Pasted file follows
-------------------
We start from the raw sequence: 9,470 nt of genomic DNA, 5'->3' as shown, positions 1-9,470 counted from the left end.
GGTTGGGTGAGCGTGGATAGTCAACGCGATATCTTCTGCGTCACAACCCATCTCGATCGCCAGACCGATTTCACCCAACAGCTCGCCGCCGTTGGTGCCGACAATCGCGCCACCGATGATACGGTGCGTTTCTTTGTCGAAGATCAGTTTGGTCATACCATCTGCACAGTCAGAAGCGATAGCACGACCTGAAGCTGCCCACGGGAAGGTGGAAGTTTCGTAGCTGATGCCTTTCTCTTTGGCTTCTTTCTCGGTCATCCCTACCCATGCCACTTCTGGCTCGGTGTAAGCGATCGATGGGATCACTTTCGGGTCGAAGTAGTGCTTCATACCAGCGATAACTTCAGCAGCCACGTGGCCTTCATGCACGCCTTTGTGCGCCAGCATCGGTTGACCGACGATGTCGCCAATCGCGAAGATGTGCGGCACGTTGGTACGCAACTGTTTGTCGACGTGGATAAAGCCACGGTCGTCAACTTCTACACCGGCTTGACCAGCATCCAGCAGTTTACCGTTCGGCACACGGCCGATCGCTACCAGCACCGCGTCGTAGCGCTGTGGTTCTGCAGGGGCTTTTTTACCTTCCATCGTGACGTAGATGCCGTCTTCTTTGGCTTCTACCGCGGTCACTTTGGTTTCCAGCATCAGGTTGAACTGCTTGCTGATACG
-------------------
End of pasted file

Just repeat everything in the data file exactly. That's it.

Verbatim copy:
We start from the raw sequence: 9,470 nt of genomic DNA, 5'->3' as shown, positions 1-9,470 counted from the left end.
GGTTGGGTGAGCGTGGATAGTCAACGCGATATCTTCTGCGTCACAACCCATCTCGATCGCCAGACCGATTTCACCCAACAGCTCGCCGCCGTTGGTGCCGACAATCGCGCCACCGATGATACGGTGCGTTTCTTTGTCGAAGATCAGTTTGGTCATACCATCTGCACAGTCAGAAGCGATAGCACGACCTGAAGCTGCCCACGGGAAGGTGGAAGTTTCGTAGCTGATGCCTTTCTCTTTGGCTTCTTTCTCGGTCATCCCTACCCATGCCACTTCTGGCTCGGTGTAAGCGATCGATGGGATCACTTTCGGGTCGAAGTAGTGCTTCATACCAGCGATAACTTCAGCAGCCACGTGGCCTTCATGCACGCCTTTGTGCGCCAGCATCGGTTGACCGACGATGTCGCCAATCGCGAAGATGTGCGGCACGTTGGTACGCAACTGTTTGTCGACGTGGATAAAGCCACGGTCGTCAACTTCTACACCGGCTTGACCAGCATCCAGCAGTTTACCGTTCGGCACACGGCCGATCGCTACCAGCACCGCGTCGTAGCGCTGTGGTTCTGCAGGGGCTTTTTTACCTTCCATCGTGACGTAGATGCCGTCTTCTTTGGCTTCTACCGCGGTCACTTTGGTTTCCAGCATCAGGTTGAACTGCTTGCTGATACG